In Shah v. Shah a second federal district court has determined that an I-864 beneficiary may not waive her right to collect financial support under the I-864. Civil No. 12–4648 (RBK/KMW), 2014 WL 185914 (D.N.J. Jan 14, 2014) (memo. op.). In Shah, the parties had signed a prenuptial agreement prior to executing the I-864. The court held that the language of the prenuptial agreement by itself was inadequate to waive the sponsor’s support duty, as it failed to specifically purport to waive those rights. The agreement stated, under a section entitled “Alimony,” that the immigrant-beneficiary:
waives, releases and relinquishes any and all rights whatsoever, whether arising by common or statutory law (present or future) of any jurisdiction to spousal alimony, maintenance, or other allowances incident to divorce or separation....
This conclusion is not surprising, since I-864 support is not "alimony" or "maintenance" in any straight-forward sense.
But the court went on to hold that—language aside—the parties lacked authority to waive the sponsor’s support duty. First the court noted that the “immigration regulations” list the five circumstances that terminate support obligations, ant that “a prenuptial agreement or other waiver by the sponsored immigrant” does not terminate obligations under the regulations. This argument is probably weak since an individual may waive even constitutional rights, let alone regulatory rights. The fact that the regulations set forth terminating conditions does not necessarily entail that the parties cannot create other terminating conditions.
But the court went on to offer an interesting second argument in support of the non-waivability of support rights. It noted that under the INA the “Government” may not accept an I-864 unless that I-864 is “legally enforceable against the sponsor by the sponsored alien.” The language quoted is where the INA mandates creation of the document that became the I-864, which replaced the unenforceable I-134. But the court reasons, ‘the I-864 could not have been unenforceable if the government accepted it, the government did accept it, therefore the form must be enforceable.’ The syllogism seems perhaps a bit formalistic.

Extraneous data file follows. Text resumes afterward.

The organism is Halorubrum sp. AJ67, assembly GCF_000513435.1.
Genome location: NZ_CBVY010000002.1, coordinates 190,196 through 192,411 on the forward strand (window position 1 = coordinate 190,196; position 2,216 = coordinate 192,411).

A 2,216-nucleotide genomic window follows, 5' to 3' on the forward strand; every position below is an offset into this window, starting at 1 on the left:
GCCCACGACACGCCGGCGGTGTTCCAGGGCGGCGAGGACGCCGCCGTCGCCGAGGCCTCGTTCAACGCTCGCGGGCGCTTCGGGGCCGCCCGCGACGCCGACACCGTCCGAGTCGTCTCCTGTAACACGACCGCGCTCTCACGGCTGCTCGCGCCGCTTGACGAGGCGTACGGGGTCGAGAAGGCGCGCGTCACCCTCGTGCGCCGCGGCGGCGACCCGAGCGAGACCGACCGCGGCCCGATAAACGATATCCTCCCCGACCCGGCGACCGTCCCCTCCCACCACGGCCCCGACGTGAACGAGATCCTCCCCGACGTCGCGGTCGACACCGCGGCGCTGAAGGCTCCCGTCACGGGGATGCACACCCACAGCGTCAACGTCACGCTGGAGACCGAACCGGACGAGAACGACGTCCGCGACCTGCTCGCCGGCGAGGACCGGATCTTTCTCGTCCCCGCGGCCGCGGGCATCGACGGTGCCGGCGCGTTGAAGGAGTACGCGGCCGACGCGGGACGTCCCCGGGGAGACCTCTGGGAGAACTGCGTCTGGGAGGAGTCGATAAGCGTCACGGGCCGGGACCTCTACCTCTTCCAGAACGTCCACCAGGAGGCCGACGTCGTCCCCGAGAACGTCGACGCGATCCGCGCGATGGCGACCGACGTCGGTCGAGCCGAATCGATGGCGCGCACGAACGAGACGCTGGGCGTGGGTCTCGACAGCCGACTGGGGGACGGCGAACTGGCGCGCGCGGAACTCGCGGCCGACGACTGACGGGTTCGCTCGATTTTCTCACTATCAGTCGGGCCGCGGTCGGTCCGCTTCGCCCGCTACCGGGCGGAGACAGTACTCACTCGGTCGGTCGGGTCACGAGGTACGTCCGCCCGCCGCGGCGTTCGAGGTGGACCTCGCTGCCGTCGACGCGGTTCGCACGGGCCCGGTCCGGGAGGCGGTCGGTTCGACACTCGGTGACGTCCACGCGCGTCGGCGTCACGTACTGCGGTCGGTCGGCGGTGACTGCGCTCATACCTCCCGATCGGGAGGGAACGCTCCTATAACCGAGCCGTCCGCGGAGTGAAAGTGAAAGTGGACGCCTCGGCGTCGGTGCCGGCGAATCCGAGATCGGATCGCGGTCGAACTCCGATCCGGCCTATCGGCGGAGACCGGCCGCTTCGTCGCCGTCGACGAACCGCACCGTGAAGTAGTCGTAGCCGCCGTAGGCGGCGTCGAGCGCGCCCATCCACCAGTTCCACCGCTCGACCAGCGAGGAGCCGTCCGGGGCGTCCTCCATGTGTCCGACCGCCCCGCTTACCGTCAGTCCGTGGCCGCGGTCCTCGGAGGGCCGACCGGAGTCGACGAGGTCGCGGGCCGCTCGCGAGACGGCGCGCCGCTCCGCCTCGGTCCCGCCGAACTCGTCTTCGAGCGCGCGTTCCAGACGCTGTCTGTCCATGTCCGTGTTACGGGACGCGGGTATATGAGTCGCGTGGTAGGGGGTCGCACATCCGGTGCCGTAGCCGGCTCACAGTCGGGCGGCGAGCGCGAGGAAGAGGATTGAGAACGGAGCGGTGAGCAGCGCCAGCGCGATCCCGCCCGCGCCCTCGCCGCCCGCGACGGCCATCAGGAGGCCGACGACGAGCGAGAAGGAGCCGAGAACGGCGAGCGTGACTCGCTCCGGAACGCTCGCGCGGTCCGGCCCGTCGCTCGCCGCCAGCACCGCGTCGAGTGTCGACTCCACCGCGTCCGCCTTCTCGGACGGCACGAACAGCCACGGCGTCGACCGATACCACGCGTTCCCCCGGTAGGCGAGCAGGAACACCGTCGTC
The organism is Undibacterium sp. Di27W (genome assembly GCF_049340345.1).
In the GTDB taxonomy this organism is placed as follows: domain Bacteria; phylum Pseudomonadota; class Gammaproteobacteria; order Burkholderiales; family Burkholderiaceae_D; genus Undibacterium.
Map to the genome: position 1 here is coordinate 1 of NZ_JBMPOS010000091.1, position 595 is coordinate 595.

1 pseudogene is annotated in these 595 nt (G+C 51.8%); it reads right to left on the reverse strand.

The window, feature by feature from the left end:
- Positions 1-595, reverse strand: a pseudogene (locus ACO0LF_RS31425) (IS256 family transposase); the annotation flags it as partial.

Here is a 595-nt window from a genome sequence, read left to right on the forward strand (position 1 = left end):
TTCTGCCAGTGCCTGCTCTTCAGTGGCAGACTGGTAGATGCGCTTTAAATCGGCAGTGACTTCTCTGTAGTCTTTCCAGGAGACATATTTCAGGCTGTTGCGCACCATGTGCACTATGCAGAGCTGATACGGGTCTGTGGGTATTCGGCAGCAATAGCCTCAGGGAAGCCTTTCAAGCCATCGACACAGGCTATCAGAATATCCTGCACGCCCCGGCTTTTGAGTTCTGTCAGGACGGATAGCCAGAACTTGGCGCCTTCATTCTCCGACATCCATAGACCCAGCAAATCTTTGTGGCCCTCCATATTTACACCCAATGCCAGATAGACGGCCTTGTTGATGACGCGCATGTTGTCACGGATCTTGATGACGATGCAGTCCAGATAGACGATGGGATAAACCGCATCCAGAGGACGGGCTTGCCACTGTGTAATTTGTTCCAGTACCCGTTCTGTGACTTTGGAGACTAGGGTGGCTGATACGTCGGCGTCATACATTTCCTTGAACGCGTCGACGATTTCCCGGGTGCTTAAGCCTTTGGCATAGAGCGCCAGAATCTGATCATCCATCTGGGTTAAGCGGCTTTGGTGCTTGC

The deeper question underlying that argument is whether the parties’ rights are fundamentally statutory or contractual in nature. As noted elsewhere, courts are often unclear how they justify reliance on the INA when examining parties rights under the I-864. Some federal courts reject subject matter jurisdiction over I-864 disputes precisely because they are contractual in nature rather than posing a federal question. If the parties' rights are contractual, and not statutory in nature, the Shah court's reasoning seems misplaced. Following it's syllogism, another alternative is that the government just messed up: it accepted an I-864 that was actually unenforceable because the beneficiary had waived her rights, and if the government had known better it would have rejected the Affidavit. Moreover, the I-864 form could be modified by the USCIS to include a clause on the form itself reciting that it trumps any prior written agreement.
With the Shah decision now issued -- and only two other cases on point -- an attorney taking the bean-counting approach to law must advise her clients that prenuptial agreements cannot waive I-864 rights. Compare Erler v. Erler, Civ. No. 12–2793, 2013 WL 6139721, at *2 (N.D.Cal. Nov. 21, 2013) (prenuptial agreements can't waive I-864 support) with Blain v. Herrell, Civ. No. 10–72, 2010 WL 2900432, at *7–8 (D.Haw. July 21, 2010) (yes they can).